Can Bacteria Infect Me In A Public Restroom?

June 15, 2018

We have all been there, out in public and you have to go to the bathroom. You’re frantically hunting for a public restroom that isn’t covered in stains from the previous user. This can be stressful to some people as they are fearful of contracting a germ from an unsanitary bathroom.

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Bacteria isn’t something that we should be deathly afraid of. After all, the human body has approximately 25%-54% microbes in our fecal matter. There are a wide range of bacteria that are known to live in human fecal matter like  Campylobacter, Enterococcus, Escherichia coli, Salmonella, Shigella, Staphylococcus, Streptococcus and Yersinia bacteria – as well as viruses such as norovirus, rotavirus and hepatitis A and E, just to name a few.


My point here is that there is always going to be a risk of infection when encountering fecal matter, but the question we are asking today is there a risk of an infection in a public restroom?


Contracting a virus/bacteria from sitting on a toilet in the public restroom is very unlikely. Most intestinal diseases need hand to mouth transfer of the bacteria. One of the main reasons you won’t get an infection is the human skin which is the largest organ of the human body is also covered by a layer of bacteria and yeast which functions as a super protective shield against germs. This is part of your immune system, it is fighting germs daily to keep you healthy.


Some people will use the toilet paper covering to protect their bottom while others may hover over the toilet to protect it from germs. This is a bad idea explains Brianne Grogan a women’s health physical therapist.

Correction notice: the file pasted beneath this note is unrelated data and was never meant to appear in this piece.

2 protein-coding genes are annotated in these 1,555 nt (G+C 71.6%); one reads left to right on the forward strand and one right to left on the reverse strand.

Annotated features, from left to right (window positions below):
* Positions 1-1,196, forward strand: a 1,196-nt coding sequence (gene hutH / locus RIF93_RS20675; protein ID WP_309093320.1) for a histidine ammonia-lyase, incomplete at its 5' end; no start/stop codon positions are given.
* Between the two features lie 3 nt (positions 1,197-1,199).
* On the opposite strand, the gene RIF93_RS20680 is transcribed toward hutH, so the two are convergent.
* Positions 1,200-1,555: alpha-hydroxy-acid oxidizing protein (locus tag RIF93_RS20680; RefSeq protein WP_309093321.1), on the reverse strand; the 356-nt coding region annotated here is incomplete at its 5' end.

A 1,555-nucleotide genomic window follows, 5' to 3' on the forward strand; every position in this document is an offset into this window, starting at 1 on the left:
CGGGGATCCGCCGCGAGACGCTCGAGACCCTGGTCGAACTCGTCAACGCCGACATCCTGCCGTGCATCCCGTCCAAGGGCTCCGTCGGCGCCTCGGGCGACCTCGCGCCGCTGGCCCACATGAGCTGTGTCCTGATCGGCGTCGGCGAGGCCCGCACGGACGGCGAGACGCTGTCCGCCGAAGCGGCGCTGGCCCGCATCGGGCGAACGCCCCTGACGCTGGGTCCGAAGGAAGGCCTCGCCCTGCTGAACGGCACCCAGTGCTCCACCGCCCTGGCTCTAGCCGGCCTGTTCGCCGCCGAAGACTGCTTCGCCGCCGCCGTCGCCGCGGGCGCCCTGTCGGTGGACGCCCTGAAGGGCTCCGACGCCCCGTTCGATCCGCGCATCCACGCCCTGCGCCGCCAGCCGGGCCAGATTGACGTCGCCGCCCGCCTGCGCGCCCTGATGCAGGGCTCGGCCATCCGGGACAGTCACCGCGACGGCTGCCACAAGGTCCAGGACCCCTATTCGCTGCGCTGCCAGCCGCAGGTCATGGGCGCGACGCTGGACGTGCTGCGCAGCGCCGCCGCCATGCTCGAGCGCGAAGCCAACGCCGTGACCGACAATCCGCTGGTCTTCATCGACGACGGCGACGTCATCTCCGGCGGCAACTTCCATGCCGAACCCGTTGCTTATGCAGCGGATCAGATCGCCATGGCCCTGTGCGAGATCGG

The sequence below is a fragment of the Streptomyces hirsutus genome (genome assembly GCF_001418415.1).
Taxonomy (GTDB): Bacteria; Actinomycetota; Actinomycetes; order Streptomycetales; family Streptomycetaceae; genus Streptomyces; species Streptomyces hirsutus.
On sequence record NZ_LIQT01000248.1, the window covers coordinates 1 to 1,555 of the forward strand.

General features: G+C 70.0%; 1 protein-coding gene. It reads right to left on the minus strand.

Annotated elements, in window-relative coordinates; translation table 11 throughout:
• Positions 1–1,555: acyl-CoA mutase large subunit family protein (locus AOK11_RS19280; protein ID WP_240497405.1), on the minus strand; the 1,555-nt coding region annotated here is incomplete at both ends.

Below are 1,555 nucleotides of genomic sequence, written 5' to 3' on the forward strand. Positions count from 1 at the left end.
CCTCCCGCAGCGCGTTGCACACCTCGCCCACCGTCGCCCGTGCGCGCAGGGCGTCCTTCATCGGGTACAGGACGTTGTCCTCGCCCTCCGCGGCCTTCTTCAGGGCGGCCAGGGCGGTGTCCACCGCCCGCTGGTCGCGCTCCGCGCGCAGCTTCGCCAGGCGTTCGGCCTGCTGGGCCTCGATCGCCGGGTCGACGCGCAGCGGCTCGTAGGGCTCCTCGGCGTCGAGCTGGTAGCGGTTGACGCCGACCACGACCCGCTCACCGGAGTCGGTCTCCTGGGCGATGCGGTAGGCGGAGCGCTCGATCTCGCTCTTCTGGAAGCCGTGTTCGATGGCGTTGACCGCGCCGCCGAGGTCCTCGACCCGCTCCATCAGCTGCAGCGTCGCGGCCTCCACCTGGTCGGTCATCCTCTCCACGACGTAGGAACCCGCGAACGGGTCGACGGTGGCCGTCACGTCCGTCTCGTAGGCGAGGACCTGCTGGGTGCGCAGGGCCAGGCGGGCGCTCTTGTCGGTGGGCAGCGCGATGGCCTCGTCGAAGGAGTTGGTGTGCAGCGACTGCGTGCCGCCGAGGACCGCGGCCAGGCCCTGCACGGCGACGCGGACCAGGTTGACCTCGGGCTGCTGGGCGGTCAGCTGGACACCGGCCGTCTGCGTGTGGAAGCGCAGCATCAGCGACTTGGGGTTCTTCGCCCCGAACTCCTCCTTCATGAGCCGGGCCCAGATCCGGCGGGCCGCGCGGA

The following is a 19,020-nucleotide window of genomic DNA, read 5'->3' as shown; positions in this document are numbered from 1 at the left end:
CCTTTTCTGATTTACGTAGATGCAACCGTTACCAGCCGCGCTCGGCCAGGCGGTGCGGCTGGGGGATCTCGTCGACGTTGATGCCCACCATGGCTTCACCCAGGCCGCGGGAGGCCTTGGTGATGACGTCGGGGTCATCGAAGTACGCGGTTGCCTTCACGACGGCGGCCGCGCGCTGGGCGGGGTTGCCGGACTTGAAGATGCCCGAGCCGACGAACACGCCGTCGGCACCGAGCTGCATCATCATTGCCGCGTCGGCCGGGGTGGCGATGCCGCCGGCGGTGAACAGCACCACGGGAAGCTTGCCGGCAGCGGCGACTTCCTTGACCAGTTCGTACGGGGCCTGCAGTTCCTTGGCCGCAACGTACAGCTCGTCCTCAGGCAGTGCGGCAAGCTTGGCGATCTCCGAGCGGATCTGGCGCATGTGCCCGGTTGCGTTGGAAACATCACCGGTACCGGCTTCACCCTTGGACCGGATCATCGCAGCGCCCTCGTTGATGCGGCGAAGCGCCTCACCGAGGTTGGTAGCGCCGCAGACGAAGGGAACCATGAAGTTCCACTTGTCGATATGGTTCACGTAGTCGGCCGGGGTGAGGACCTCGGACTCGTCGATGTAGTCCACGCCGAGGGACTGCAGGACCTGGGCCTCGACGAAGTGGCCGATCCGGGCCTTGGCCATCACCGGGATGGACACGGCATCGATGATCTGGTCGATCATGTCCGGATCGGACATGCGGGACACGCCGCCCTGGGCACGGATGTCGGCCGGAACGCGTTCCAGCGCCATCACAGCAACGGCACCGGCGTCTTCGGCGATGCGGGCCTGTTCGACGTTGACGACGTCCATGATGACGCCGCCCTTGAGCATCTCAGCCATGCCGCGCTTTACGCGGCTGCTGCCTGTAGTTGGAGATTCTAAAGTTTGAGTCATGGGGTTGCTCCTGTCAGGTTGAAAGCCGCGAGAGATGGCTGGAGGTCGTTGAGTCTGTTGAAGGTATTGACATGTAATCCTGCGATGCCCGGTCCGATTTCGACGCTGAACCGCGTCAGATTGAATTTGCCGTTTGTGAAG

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“The problem with “hovering” over the toilet when urinating is that the muscles of your pelvic floor and pelvic girdle – your hip rotators, gluten, back and abs – are extremely tense. This pelvic girdle tension makes it difficult for urine to flow easily, often requiring you to push or “bear down” slightly to make the urine come out quickly. Frequent pushing or bearing down to urinate can contribute to pelvic organ prolapse.”


What about the dirty toilet or door handle?

Yes, it is a problem in the cleaning industry that door handles often get missed in cleaning and may have germs left behind, but don’t be afraid of the germs. Your body has a microbial and immune defense that provides a strong defense against infection after visiting dirty areas.


How can I combat against a dirty bathroom?

One of the best defenses is to wash your hands with warm soapy water. Washing your hands thoroughly will remove the dirt, bacteria, and viruses. This will add a level of protection for your when visiting public bathrooms. Once you have washed and dried, try avoiding touching the door handle on the way out. Yes, those do have a microbial presence on them. Or you can carry a small container of hand sanitizer and wipe your hands one final time now that you have left the restroom.


Quick Fact: Did you know that 75% of people today use their phones on the toilet? A study in the United States shows that your cell phone is ten times dirtier than a public bathroom. Keep that in mind next time your visit your local public bathroom.

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